He surely isn’t protecting anyone’s right to disagree by suggesting the “disagreements” SCOTUS put into law (abortion and same-sex marriage) go against the American system of government. Translation: you can’t be patriotic if you think SCOTUS was right.
He isn’t protecting disagreement in a future Trump administration when he suggests that liberal “power” could further criminalize political dissent. This from a supporter of a candidate who has on numerous occasions banned media from covering his campaigns, called for further crackdowns on media freedom, and routinely belittles reporters and his critics in both parties. If liberal activists want to criminalize dissent, Trump is not the man who can fix that. He will just be a one-man version of it.
And so that leads me to Grudem’s attempt to be “uncompromising about the truthfulness and moral goodness of the teachings of God’s Word.” He has left out a few of those words from his unethical call for Trump votes. Proverbs and its call about fools come to mind. We can debate terms like justice all day. But surely someone of Grudem’s training and experience can recognize a fool in his midst.
But most interesting to me as a rhetorical scholar is the phrase “suitable to each circumstance.” Not only is it a phrase from Grudem’s definition of masculinity and femininity and the ways in which he wants men and women to apply his principles of gender, it is also a traditional part of a rhetorical education. Both uses suggest a form of judgment is needed. Rhetorical education aims to teach judgment – when to know to use which rhetorical tactic, for example. It is a virtue-backed judgment, not a sinister “say what the polls tell me to” decision making process. It is a formation of a quality that not only affects the words we say, but how and when and to whom we say them. This is why Augustine taught it.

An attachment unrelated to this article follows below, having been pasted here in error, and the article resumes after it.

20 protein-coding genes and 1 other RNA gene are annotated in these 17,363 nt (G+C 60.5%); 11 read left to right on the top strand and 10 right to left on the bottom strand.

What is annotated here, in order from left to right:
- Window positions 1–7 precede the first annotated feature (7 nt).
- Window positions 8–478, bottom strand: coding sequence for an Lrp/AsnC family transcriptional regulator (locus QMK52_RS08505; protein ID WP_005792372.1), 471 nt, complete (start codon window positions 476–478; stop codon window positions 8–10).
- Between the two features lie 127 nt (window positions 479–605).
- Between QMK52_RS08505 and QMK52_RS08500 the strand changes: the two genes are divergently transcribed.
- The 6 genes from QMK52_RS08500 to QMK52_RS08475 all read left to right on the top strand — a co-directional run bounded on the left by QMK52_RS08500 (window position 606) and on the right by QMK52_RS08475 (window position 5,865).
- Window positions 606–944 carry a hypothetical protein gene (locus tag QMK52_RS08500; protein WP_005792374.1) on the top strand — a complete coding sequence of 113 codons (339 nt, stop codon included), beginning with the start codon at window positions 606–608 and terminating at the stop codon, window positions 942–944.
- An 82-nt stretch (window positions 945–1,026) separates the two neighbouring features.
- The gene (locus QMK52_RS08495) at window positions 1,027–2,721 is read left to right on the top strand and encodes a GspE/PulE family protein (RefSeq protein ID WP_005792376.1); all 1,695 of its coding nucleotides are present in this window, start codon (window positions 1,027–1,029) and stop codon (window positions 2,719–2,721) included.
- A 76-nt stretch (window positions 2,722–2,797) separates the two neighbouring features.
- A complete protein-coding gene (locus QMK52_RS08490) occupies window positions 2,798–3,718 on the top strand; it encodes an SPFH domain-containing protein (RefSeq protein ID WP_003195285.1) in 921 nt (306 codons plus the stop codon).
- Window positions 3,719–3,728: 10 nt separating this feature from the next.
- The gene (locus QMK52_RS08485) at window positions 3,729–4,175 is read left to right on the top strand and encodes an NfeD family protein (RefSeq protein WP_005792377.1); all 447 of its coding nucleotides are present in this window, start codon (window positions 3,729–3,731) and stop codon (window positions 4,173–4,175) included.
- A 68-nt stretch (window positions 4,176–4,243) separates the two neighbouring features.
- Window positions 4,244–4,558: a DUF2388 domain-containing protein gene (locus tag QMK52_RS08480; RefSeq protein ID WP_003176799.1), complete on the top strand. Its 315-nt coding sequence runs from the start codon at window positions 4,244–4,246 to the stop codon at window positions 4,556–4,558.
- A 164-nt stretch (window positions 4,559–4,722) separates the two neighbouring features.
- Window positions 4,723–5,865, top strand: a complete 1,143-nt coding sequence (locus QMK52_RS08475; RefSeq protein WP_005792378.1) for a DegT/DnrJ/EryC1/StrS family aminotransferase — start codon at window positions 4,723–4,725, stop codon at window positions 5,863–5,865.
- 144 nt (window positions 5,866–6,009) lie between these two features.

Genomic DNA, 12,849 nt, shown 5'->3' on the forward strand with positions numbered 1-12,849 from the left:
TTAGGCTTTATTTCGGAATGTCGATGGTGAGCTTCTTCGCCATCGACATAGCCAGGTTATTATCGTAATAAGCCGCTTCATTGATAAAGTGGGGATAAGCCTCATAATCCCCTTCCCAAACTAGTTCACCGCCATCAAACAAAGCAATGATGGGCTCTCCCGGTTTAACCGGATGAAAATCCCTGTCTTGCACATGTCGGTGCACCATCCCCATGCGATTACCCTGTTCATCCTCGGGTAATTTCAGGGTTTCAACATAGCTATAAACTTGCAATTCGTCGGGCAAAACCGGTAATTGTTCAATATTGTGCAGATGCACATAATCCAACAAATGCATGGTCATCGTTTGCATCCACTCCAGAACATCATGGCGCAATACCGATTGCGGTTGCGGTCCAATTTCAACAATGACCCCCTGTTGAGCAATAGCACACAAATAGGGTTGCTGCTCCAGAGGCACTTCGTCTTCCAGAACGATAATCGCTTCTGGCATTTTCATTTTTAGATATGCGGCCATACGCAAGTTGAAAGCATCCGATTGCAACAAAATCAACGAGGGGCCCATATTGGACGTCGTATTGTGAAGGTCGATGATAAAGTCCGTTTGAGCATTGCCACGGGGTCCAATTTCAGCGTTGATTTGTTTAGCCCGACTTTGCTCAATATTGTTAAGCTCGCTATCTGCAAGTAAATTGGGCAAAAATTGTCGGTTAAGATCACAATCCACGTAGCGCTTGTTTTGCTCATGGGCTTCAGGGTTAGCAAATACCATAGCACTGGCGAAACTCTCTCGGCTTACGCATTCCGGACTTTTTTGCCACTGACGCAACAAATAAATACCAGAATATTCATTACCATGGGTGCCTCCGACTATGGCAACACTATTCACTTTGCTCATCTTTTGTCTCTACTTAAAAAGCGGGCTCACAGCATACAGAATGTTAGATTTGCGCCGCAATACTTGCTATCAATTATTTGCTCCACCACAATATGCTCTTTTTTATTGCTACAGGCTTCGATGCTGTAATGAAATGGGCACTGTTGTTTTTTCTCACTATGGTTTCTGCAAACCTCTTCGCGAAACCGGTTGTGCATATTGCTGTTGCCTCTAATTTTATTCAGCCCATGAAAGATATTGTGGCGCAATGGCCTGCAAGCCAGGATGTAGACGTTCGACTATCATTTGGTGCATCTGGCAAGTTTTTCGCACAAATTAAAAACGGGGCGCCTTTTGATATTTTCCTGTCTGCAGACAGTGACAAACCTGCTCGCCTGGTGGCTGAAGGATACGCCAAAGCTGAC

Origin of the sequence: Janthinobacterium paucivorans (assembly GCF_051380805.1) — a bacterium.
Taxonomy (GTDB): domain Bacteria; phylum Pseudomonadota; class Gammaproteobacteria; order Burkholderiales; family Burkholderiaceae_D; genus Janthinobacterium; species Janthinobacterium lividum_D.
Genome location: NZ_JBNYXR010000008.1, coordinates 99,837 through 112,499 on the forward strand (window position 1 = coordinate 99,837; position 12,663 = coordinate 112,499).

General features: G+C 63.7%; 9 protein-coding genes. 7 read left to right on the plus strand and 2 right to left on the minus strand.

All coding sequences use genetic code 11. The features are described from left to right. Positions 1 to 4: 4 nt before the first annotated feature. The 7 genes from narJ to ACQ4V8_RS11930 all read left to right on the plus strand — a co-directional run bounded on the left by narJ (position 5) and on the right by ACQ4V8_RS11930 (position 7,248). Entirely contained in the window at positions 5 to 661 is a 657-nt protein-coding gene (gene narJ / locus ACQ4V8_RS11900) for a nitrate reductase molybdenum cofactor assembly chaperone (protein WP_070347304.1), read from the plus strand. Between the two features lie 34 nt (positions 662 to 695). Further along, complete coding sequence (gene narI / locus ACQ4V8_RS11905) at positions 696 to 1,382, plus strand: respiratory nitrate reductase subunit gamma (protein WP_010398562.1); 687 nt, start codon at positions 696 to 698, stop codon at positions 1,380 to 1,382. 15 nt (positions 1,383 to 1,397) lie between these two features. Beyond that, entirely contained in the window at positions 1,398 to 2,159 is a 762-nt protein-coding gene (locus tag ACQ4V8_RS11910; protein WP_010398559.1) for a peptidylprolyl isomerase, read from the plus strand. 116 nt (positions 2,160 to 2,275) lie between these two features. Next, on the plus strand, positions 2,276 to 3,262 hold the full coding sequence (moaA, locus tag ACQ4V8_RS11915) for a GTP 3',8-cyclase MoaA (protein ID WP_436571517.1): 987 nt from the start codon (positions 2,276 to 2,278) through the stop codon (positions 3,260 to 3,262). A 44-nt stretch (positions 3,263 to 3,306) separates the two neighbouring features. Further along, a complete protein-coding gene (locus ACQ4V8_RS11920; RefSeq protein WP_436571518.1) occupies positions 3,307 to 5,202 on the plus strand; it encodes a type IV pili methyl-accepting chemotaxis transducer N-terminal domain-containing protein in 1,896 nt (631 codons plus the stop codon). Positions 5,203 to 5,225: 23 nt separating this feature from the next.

Another word for such a judgment is character. Character isn’t born; it is made. Yet Grudem dismisses those who vote “only” on character. He writes such is “a fallacy in ethical reasoning” called “reductionism” – the mistake of reducing every argument to only one factor, when the situation requires that multiple factors be considered.”
He is correct on one thing – that is a good definition of reductionism. But it is not a good summary of the historical use of character by Christian leaders and the manner in which Christian voters see character. To many in the church, character is not “an” element – it is the umbrella concern. It is not a “single issue” – it is the issue. And this comes from the teaching they hear every Sunday. It is why so many have succeeded in bringing ‘character education’ to public schools. It is why so many are NeverTrump.
And it is exactly why Grudem himself highlights character so well in his definition of “significant influence.” He wants Christians to use their judgment, not merely be robots for pastors and leaders like himself. Or parties for that matter. He wants them to practice their politics in “winsome” and “loving” ways – character traits. This is why Grudem spent so many pages in his famous Systematic Theology on the attributes or character of God. This is why he discourages “mob mentalities” and wants us to use “persuasive influence.” This is why he calls for patience, kindness, and other fruits of the spirit (character traits) in citizens who are Christians.
He just doesn’t hold Trump or himself to the same standard. What a shame from a man who teaches Christian ethics. And this is why his reasoning on his vote for Trump is not to be heeded. What a shame from a man many look to for guidance.
Finally let me address Grudem’s theory on voting. He argues that voting “for a write-in candidate instead of voting for Trump” will help “Clinton because she will need one less vote to win.” He then addresses those who won’t vote at all: “But the teachings of Scripture do not allow us to escape moral responsibility by saying that we decided to do nothing.” He cites Obadiah 1:11.
His use of this verse is a shameful and willful misreading and misapplication from the context. But outside the interpretative issues, it grounds a profoundly misguided voting theory. A write-in vote isn’t helping Clinton; it helps the write-in. This line of thinking assumes one does not want Hillary to win. Fine. It should also assume one does not want Trump to win. Both desires can be found ethically in a Christian or any voter. Someone voting for Gary Johnson (or anyone else) should honestly believe he is the best person and most likely to help the country.
As for the non-voter, like me, I am not escaping any moral responsibility. I talk to others, I write, I even teach like Grudem. I haven’t decided to ‘do nothing.’ I am doing something – listening like a good citizen to the voices of our better angels. Something Grudem refuses to do. How sad from a person who claims Jesus.